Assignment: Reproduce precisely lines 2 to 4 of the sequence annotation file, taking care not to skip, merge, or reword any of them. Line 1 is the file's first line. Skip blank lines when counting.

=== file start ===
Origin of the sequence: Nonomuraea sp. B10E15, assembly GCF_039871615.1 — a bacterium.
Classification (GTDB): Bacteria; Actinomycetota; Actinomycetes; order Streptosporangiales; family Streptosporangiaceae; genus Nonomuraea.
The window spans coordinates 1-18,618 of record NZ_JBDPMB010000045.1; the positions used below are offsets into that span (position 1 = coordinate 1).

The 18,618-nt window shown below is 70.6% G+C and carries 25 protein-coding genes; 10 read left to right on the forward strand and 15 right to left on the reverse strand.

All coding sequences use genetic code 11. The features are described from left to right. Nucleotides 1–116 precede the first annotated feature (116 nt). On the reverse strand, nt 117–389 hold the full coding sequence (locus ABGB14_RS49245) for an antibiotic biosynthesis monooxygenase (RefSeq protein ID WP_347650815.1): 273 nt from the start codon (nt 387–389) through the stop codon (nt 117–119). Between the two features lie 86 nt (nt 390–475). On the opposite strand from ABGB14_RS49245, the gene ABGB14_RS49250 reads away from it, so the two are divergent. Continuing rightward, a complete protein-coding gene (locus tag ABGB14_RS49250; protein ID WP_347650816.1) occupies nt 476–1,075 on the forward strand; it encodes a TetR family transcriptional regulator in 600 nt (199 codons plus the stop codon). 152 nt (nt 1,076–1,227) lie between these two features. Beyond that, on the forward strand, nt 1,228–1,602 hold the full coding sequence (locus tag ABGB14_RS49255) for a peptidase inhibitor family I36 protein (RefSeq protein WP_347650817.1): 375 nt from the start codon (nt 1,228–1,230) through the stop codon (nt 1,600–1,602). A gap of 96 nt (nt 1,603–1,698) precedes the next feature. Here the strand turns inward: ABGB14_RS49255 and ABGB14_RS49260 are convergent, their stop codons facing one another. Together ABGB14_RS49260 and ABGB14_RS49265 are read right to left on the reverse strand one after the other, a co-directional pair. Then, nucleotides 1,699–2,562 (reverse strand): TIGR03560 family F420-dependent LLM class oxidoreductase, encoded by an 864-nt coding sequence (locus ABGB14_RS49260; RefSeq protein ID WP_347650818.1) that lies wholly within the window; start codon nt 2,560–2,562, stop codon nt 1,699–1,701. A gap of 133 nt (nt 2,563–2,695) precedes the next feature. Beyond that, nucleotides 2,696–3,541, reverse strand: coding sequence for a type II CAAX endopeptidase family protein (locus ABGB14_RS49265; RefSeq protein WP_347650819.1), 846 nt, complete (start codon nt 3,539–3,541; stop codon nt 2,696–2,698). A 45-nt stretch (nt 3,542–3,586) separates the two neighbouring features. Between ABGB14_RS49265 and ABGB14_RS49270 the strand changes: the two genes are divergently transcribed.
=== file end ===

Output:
Classification (GTDB): Bacteria; Actinomycetota; Actinomycetes; order Streptosporangiales; family Streptosporangiaceae; genus Nonomuraea.
The window spans coordinates 1-18,618 of record NZ_JBDPMB010000045.1; the positions used below are offsets into that span (position 1 = coordinate 1).

The 18,618-nt window shown below is 70.6% G+C and carries 25 protein-coding genes; 10 read left to right on the forward strand and 15 right to left on the reverse strand.